Common sense dictates that if you see a character who is already deceased come back to life, it’s generally not the person you know. You can trust your instincts when it comes to comics and characters may not be too far from dying, or even being re-killed now and then. Of course, there tends to be a lot of shady business going on in comic book series as well — specifically, clones.
Marvel has featured storylines about supervillains who seek to impost other members of their cliques using clones as pawns against their enemies (and themselves). DC Comics has also been known to feature heroes and villains who have been cloned numerous times throughout the years just so readers don’t find out the truth about what’s really going on with them. With that being said, these are the 5 superheroes who are clones of more popular heroes –
In the latest season of Supergirl, James Olsen was forced to fill the shoes of Guardian when he decided to take up vigilante work on the streets. There used to be another Guardian in the comic, but it wasn’t James Olsen. The first James Harper donned his very own green suit and called himself Guardian, and was also a hero on the city’s streets fighting crime. Project Cadmus, a research facility that’s also surfaced in some Supergirl episodes, though he had perfect genetics, so they went ahead and cloned him too.
Superboy has been around for a long time. He has officially introduced in the DC universe about 20 years ago and he is basically Superman’s clone. Now, this comic book character is more well-known than many other characters out there, but if you are not a comic book reader then it may be hard to keep him straight, especially with all of the versions of both Superboy and Superman that have come over the years upon years. It can get extremely confusing to the point that it might feel like you’re in some type of sci-fi movie experience as these heroic figures are put into new storylines with each passing year and even though they have superpowers they also seem to get hurt or even killed off just as easily as your average, run-of-the-mill superhero does in movies these days.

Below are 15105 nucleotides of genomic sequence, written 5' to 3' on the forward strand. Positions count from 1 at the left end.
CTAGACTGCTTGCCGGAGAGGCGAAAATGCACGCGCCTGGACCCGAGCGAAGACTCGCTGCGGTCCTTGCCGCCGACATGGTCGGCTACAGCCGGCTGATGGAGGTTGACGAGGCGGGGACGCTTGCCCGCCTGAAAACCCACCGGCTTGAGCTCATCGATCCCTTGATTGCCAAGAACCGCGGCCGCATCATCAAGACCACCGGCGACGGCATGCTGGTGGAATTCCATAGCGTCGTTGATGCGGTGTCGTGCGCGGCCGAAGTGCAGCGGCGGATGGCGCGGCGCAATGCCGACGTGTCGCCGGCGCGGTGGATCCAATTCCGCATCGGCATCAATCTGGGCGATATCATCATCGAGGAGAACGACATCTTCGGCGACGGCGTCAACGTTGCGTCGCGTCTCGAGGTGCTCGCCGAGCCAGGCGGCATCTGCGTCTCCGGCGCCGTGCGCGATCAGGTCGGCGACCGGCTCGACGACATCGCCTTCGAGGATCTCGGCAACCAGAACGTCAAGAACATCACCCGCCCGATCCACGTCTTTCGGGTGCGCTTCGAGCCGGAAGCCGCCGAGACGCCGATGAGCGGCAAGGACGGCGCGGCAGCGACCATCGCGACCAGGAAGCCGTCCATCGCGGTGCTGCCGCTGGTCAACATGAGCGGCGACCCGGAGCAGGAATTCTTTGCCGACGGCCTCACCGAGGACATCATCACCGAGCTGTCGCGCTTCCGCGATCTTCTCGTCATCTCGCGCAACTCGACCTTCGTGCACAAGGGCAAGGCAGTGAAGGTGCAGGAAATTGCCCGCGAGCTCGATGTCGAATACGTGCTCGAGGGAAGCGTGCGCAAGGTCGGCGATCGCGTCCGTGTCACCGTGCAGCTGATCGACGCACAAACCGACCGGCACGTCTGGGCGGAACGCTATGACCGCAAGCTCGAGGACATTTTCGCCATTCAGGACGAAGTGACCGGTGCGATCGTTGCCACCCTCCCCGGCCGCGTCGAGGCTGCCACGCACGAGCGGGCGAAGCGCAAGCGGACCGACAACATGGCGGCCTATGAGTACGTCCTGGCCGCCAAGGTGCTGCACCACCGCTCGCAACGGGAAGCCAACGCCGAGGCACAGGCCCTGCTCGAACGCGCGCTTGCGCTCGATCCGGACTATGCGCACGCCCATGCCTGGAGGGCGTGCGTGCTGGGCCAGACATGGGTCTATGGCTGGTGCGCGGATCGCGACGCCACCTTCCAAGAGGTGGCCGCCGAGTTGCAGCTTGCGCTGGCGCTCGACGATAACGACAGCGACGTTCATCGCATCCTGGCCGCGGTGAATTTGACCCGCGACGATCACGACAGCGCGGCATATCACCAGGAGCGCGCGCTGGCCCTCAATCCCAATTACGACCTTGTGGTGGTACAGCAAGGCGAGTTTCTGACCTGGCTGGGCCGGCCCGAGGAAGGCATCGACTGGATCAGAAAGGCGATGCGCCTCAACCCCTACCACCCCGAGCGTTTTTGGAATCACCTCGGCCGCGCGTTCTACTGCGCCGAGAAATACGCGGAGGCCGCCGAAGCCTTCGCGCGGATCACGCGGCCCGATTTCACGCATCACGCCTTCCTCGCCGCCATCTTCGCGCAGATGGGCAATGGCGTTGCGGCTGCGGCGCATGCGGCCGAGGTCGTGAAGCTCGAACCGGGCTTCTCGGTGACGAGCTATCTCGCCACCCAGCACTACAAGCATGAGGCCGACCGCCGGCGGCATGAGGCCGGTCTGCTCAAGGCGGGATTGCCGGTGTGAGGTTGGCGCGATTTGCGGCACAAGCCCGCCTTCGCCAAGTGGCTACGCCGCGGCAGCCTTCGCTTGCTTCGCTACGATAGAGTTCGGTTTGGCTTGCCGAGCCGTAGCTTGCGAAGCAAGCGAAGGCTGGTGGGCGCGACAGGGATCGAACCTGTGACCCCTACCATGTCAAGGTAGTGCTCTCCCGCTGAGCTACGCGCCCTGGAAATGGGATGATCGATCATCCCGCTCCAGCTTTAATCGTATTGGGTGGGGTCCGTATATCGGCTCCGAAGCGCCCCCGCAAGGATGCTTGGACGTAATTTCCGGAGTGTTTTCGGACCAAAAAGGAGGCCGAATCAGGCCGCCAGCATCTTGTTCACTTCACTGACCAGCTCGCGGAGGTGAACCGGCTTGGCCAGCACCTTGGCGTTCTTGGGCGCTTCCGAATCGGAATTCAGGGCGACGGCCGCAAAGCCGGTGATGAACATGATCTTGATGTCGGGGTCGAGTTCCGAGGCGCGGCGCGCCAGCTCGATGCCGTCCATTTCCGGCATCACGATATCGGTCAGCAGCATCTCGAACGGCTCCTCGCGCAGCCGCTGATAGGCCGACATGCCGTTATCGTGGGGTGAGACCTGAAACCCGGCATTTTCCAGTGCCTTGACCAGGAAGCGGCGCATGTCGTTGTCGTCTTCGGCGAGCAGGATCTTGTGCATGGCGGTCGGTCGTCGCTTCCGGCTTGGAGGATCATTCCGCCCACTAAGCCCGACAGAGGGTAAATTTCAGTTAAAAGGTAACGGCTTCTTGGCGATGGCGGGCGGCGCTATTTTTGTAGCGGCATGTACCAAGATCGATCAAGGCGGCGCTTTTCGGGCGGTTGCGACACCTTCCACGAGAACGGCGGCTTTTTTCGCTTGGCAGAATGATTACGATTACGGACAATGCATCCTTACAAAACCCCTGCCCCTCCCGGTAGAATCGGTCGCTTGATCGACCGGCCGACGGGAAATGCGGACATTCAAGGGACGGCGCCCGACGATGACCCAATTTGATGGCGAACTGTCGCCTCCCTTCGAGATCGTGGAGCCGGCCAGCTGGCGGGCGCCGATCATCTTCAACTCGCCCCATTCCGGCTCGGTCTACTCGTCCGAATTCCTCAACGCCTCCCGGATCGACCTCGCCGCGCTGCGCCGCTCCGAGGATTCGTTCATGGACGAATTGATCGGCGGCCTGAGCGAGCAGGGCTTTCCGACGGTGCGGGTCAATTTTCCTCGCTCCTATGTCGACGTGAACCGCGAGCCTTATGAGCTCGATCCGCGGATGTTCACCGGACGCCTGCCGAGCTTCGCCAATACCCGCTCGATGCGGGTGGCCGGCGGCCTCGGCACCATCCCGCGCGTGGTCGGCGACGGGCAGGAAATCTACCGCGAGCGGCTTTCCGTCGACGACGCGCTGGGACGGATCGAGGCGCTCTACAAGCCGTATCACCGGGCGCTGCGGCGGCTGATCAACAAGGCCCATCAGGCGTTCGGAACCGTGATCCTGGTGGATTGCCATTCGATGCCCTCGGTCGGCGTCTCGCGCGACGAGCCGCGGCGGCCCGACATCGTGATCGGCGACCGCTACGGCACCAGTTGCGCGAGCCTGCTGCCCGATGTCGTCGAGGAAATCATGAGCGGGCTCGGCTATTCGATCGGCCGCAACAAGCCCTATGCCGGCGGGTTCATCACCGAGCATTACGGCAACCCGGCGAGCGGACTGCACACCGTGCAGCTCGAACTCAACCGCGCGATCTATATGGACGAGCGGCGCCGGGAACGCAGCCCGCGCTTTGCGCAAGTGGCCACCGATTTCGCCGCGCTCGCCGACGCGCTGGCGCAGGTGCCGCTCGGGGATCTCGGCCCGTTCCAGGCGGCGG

After the epic events of the first war, Thor was dead along with Asgard. Iron Man, Mister Fantastic, and Hank Pym created a clone made of Thor’s hair. The clone was just called The Clone or the Thor Clone. Soon, he was renamed Ragnarok. Now away from that area, he became an Avenger for a while and saved the world against Tony Stark’s team of Avengers. He was separated from his Hammer because he wasn’t worthy to lift it. As a result, he grew old as a goatee and never appeared thereafter.
Kaine Parker was only slated to appear in a single storyline, but the character has since developed a strong following among Spider-Man fans. The Scarlet Spider is the name of two different comic book superhero characters that have appeared in American comic books published by Marvel Comics and more specifically associated with the company’s Spider-Man family of characters. The first iteration, designed by Tom Lyle, first appeared in Web of Spider-Man #118 (December 1995).
When Wonder Girl debuted in DC Comics, she used to go by the name Donna Troy and was actually said to be the younger sister of Wonder Woman. She was created by Magala using clay. His intention was to create a replica of the Amazonian. But apparently, she got kidnapped and was pushed to live a life full of tragedies.